Like a Yemenese bride-to-be who first sees the countenance of her fiance in a photo presented by relatives, Rebecca Otowa experienced a presentiment of her future in a black-and-white image of a building, a 350-year-old farmhouse in rural Japan.
Otowa’s book takes its place on the shelf alongside a long and well-regarded line of female authors who have written “lifestyle abroad” works. Many of these accounts, like Lady Fortescue’s “Perfume from Provence” and Mary Taylor Simeti’s “On Persephone’s Island,” come from the fertile, sun-blessed regions of southern Europe, where lassitude is cherished as much as hard work.
“We walked in the fields,” the author writes of her first visit to meet her future parents-in-law, “and his father picked a watermelon. We swam in the pond and wrote wishes on stones, tossing them into the water.” This evokes a pastoral idyll closer, perhaps, to the Midi than rural Kyoto, but we soon read that adjusting to life in the Japanese countryside is not all plain sailing.
We learn of her fiance’s parents’ stupefaction at hearing of their eldest son’s decision to marry a foreigner, that her parents were not invited to the wedding because “the Japanese relatives said that their presence would be too complicated for all concerned,” and that in the early years of living in the house she was scolded whenever she voiced an opinion, feeling or detraction.
Struggling to learn the ways of Japanese cuisine, she comes up against some entrenched attitudes about the gender segregation of duties in traditional households: “In one of our more memorable arguments,” she writes, “my mother-in-law said it made her sick to her stomach to see my husband, or my two sons, Goki and Yuki, working in the kitchen.”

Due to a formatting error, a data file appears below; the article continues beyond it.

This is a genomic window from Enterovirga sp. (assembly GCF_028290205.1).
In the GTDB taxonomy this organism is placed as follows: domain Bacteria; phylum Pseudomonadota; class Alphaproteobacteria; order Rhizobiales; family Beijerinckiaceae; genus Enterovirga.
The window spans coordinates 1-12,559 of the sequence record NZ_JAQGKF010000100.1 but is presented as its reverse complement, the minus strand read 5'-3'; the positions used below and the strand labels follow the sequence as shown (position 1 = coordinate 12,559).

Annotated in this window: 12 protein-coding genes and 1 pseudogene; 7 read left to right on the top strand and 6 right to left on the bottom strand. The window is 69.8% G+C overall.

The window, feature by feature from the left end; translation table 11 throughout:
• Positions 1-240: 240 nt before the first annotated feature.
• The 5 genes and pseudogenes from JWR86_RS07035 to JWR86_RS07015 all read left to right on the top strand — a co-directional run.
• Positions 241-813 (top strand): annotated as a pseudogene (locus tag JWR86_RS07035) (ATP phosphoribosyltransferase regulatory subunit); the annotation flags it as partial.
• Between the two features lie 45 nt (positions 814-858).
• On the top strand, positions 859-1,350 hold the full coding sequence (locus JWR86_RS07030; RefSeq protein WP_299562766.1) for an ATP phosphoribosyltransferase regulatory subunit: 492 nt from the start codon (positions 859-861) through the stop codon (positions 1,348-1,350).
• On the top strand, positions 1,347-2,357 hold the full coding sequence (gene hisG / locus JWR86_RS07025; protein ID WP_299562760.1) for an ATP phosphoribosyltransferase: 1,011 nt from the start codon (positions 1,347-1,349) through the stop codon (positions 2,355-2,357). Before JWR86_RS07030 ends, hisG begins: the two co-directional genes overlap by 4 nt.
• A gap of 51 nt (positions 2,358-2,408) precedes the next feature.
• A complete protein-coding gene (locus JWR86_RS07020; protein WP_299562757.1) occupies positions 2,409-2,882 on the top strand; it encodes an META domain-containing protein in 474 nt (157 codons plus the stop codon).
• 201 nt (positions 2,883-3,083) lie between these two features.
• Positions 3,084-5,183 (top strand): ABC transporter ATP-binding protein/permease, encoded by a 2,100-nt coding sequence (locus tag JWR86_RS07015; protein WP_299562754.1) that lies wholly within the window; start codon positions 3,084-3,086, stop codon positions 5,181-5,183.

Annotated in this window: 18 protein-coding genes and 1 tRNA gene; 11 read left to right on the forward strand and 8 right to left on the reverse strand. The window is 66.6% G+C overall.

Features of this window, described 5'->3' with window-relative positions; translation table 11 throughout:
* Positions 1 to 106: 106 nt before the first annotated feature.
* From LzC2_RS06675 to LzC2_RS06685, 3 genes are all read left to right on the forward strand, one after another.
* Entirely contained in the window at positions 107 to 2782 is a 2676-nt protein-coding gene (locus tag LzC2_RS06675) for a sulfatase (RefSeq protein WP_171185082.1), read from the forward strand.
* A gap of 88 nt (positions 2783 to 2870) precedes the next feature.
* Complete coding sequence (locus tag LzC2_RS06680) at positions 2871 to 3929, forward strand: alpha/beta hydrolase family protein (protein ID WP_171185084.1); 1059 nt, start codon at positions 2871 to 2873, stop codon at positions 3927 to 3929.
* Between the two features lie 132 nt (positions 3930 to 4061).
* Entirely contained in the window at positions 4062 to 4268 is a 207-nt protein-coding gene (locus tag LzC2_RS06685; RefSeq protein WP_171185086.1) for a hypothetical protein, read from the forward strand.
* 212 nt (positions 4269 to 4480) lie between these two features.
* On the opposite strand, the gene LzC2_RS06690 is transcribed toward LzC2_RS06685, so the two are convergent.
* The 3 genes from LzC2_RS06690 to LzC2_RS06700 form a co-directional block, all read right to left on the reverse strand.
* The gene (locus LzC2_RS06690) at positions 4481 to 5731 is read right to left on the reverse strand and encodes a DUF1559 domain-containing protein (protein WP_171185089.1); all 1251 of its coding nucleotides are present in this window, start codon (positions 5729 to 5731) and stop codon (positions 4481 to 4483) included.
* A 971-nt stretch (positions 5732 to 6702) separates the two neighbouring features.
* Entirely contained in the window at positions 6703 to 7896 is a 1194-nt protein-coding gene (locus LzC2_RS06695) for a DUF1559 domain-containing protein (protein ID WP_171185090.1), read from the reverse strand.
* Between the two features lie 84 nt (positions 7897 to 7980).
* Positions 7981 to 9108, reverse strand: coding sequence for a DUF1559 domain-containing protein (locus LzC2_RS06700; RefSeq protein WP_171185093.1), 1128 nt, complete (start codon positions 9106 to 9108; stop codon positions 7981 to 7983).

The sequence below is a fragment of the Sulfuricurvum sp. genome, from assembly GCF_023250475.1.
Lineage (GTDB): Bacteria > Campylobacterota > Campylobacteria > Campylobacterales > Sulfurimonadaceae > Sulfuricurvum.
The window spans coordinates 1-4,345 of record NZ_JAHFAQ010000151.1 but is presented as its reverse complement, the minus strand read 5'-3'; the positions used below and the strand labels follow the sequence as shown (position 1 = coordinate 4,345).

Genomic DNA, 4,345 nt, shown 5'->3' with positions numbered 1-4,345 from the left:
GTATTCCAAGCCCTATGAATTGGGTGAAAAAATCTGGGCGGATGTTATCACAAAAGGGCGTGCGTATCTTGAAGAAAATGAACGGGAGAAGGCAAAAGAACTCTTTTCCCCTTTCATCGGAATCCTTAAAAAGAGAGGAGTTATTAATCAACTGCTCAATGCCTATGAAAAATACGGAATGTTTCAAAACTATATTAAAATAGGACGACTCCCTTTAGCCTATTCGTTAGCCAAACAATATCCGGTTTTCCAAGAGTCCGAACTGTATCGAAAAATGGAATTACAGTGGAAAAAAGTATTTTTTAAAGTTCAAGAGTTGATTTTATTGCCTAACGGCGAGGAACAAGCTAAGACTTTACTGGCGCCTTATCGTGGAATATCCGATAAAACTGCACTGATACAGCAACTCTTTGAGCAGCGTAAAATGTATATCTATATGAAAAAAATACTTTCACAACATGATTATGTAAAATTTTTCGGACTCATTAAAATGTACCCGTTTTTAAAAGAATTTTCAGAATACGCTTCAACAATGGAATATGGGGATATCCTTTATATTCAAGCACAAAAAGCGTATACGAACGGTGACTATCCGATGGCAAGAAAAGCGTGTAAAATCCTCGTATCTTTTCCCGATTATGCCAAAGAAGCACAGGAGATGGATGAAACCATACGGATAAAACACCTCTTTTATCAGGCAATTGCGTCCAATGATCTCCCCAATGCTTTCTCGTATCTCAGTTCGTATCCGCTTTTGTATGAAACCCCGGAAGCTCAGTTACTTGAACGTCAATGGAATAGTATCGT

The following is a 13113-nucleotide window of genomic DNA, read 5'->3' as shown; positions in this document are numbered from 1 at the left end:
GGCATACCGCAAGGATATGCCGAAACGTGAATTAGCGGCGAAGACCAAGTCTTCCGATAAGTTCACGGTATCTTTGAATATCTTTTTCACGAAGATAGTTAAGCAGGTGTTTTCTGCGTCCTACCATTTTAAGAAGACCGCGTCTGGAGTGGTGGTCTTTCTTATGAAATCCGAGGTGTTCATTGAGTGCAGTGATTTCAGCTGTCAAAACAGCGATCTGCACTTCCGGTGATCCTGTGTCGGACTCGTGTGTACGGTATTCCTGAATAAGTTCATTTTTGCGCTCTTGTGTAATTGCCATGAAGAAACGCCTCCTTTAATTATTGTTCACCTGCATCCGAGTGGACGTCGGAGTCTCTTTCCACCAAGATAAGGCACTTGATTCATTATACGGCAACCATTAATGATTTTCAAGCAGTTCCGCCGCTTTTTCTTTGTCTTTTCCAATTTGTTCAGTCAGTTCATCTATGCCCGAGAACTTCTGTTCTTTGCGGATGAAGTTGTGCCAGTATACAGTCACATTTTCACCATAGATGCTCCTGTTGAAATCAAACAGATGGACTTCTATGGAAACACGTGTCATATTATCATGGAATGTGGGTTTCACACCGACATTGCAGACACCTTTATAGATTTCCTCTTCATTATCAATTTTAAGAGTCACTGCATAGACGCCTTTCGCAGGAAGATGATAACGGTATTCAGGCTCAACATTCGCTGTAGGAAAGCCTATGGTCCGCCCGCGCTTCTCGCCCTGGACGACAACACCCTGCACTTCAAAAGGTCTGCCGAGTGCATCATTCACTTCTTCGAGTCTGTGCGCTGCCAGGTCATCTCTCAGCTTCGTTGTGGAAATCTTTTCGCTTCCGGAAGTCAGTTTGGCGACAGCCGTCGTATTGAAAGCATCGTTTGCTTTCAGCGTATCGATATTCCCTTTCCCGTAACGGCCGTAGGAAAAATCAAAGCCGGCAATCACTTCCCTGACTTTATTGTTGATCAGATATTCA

Presenting herself as the newcomer, the odd person out in a well-ordered society, an optimistic outlook helps Otowa navigate a new life far removed from the breezy freedoms of her California and Australian upbringing. Affiliation is important in Japan, belonging and acceptance coming through association. Deeply appreciative of her venerable home and all the customs and traditions it embodies, Otowa determines to give something back in exchange for the spiritual nourishment it imparts. Life distinctly improves, the author seems to be saying, once you begin to perceive inherited duties as a privilege rather than a burden.
In short vignettes and narrative fugues on the beauty of nature, the author explores a number of well covered areas of quotidian life, such as the Japanese bath, futons, cherry blossoms and the summer festival of the dead, but in contextualizing the subjects, reinvigorates them. Reading an account of replacing winter doors with summer ones — wiping the former down, carrying them to the storehouse and carting the latter into the house — turns into a satisfying rather than vexing experience, reminding us that houses like this are hard work, but the rewards are commensurate with the effort. As her attachments grow, the author moves emotionally closer to her surroundings, rejoicing in the plenitude of rural life. The result is a book pungent with sounds, tastes, colors and village and family lore. Sensitized to nature, the turning of the seasons, the renewal of memory and sensation, the author writes of autumn, “The scents are the sour reek of fallen persimmons, the warm dusty miasma of straw and rice husks, and the sharp tang of the blue-smoke burning stubble.”
The writer is immensely proud of her role as custodian of this house full of altars, ghosts and remembrance of things past, resigned to devoting her days to family, community, introspective pleasures, the eternal cycles of life and death. “Our graveyard,” she writes, “is a quiet bower, a clearing in the grove, with ancient, worn tombstones dotted here and there in the grass.” Far from being a reflection on mortality, the plangent beauty of a country glade in early autumn, Otowa gives us a book of celebration, radiance and renewal.
Rebecca Otowa will speak about her book at the Amita Honten in Kyoto (across the road from Heian Jingu) Feb. 27 at 3 p.m.